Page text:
16 November 2020
The Government of Jersey has today launched new public health measures and economic support packages to deal with COVID-19 through the winter.
Following an increase in community transmission, including in schools, more than 1600 Islanders are currently in self-isolation after being identified as direct contacts of a positive case of COVID-19.
The measures, which have been recommended by the Scientific and Technical Advisory Cell (STAC) and approved by the Council of Ministers, include:
- Enhanced border testing
- Increased testing at care homes, and of older students
- Requirements for older students to wear nose and mouth coverings in schools
- Earlier closure times for hospitality venues
- Reductions in the number of people who can attend informal gatherings, organised gatherings, and funerals
- Increased recruitment for testing and contact tracing staff
Alongside these public health measures, the Minister for Economic Development, Senator Lyndon Farnham, announced a scheme to support visitor accommodation providers. The scheme will subsidise up to 80% of fixed costs (for example, utilities, insurance, and the maintenance of equipment.) As part of the COVID-19 Winter Economy Plan the Minister for Treasury and Resources, Deputy Susie Pinel, launched the COVID-19 Winter Economy Plan. This includes a revision to the existing Co-Funded Payroll Scheme, which will support eligible businesses with up to 60% of their employees’ wages.
Minister for Health and Social Services, Deputy Richard Renouf, also announced that he has lodged Regulations which would allow the Government of Jersey to introduce new legal requirements, including the wearing of face masks.
If agreed by members of the States Assembly, this could be debated on Tuesday 24 November.
Enhanced border testing
From Friday 20 November, all arrivals will be tested for COVID-19 on Days 0, 5 and 10. Green arrivals must isolate until a Day 0 negative result. Amber arrivals must isolate until a Day 5 negative result. Red arrivals must isolate until a Day 10 negative result.
Increased testing at care homes, and of older students
Care home residents will be tested regularly. Named visitors to care homes can also access testing.
Students in Years 11, 12 and 13 will be tested regularly.
Requirements for older students to wear nose and mouth coverings in schools
From Wednesday 18 November, all students in Years 11, 12 and 13 will be required to wear nose and mouth coverings when they are in areas outside the classroom, where social distancing is more difficult to manage.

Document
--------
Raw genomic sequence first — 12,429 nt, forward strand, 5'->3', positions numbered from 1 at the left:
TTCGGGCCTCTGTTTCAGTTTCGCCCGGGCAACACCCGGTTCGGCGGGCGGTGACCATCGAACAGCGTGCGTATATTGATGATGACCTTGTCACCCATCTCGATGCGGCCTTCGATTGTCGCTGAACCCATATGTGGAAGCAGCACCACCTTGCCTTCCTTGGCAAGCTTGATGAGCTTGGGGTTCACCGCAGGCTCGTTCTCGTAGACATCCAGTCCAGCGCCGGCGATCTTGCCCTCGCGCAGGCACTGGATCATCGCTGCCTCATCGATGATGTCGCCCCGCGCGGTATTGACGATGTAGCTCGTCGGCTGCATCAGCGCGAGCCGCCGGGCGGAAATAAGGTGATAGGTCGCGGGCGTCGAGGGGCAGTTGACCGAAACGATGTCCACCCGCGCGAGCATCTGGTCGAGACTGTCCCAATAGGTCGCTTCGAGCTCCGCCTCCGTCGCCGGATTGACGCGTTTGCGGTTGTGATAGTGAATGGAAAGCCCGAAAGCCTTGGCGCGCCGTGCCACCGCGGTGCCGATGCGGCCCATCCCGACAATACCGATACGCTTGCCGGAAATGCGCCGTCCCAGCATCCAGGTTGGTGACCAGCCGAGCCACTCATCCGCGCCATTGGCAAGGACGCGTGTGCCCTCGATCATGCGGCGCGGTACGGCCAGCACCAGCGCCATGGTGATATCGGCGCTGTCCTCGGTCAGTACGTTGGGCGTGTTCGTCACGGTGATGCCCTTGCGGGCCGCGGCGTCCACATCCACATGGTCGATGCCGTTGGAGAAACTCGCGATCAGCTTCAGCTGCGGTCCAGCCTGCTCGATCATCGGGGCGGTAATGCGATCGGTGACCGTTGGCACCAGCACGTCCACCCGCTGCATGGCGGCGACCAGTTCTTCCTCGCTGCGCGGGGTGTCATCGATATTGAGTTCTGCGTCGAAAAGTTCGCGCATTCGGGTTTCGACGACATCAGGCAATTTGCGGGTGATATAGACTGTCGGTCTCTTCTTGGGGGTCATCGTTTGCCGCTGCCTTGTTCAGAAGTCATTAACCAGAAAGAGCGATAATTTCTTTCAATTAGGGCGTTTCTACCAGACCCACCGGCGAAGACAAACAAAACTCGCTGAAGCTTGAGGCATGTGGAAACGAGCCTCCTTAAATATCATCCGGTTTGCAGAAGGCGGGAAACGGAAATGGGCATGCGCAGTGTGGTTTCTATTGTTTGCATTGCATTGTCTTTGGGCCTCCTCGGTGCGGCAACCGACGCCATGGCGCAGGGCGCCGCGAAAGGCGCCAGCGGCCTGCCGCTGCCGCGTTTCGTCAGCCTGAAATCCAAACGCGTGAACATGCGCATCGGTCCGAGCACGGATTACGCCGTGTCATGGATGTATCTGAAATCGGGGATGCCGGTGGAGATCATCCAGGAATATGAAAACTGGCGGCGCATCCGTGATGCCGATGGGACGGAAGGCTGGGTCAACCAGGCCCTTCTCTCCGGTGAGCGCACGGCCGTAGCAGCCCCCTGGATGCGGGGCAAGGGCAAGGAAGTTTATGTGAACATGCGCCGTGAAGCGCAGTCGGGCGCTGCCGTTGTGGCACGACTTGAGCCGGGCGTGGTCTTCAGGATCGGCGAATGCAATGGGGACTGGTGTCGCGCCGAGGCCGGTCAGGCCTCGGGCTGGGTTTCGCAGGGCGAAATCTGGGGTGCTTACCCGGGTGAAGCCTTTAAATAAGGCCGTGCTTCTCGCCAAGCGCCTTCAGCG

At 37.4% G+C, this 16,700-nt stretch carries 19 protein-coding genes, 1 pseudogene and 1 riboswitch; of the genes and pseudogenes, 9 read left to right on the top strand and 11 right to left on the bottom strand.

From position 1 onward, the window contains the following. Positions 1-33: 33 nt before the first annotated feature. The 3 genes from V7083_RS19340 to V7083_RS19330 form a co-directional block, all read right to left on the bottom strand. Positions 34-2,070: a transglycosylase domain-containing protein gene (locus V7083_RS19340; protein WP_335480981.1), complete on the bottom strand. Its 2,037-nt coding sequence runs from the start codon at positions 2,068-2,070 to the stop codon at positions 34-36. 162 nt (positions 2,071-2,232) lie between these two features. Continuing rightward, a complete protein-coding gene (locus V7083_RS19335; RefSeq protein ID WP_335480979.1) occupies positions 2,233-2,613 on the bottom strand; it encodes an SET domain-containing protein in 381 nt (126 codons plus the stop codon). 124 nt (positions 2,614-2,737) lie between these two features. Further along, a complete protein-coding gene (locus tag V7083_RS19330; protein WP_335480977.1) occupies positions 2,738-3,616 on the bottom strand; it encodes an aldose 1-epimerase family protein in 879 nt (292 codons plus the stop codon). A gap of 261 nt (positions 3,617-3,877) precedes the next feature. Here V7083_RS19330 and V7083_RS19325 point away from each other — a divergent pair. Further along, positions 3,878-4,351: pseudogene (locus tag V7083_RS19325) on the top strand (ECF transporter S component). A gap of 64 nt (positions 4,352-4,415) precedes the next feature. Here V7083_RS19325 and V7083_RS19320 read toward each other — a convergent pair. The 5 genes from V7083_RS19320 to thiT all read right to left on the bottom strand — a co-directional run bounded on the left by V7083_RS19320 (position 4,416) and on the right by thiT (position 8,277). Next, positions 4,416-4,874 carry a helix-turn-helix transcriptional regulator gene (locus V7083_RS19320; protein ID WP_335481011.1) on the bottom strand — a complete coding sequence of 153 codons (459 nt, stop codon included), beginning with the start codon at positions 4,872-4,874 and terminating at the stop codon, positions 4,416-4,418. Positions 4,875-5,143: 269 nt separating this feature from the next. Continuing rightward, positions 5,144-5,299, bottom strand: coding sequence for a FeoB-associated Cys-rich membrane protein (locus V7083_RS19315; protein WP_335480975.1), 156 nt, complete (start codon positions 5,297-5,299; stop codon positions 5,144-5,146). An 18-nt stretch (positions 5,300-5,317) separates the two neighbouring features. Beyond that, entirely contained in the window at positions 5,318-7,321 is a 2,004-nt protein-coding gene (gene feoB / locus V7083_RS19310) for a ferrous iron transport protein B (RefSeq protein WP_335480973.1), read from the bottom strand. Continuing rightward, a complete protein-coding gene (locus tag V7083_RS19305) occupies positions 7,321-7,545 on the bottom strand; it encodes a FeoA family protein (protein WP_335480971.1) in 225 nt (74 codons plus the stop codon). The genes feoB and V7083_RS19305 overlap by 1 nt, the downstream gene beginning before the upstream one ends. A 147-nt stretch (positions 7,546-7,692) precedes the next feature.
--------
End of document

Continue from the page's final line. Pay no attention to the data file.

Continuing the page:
Earlier closure times for hospitality venues
From Friday 20 November, hospitality businesses will be required to close at 10pm, and customers will have to leave the premises by 10.30pm.
Reductions in the number of people who can attend informal gatherings, organised gatherings, and funerals
From Friday 20 November:
- the number of people who can attend informal gatherings will reduce from 20 people to 10 people
- the number of people who can attend formal gatherings will reduce from 40 people to 20 people
- the number of people who can attend funerals will reduce from 80 people to 40 people
Increased recruitment for testing and contact tracing staff
Recruitment is underway for PCR testing and contact tracing staff. This will allow the Government to respond to increased travel during the holiday period, and continue to contact trace in order to contain clusters.
The Chief Minister, Senator John Le Fondré, has also moved to reassure Islanders following repeated rumours of a lockdown. The Chief Minister said: “Our winter strategy is very clear: the decision to lockdown normal life, the economy, and travel will be the last resort of the Government.
“We intend to use all the measures we have available to us to avoid a lockdown. The measures we have announced today demonstrate our commitment to avoiding a lockdown.
“A lockdown will only become necessary if we see uncontained transmission across the Island; if contract tracing becomes significantly less effective at isolating the virus; if we recieve advice from our Deputy Medical Officer of Health, Dr Ivan Muscat, and STAC that we need a lockdown to bring infection rates under control; and, evidence shows that unless we act, the capacity of intensive care could be compromised.
“If a lockdown was deemed necessary, Ministers would first consider whether a short ‘circuit break’ would be an alternative to a prolonged closure. Any decision would be communicated to Islanders in good time, through official channels.”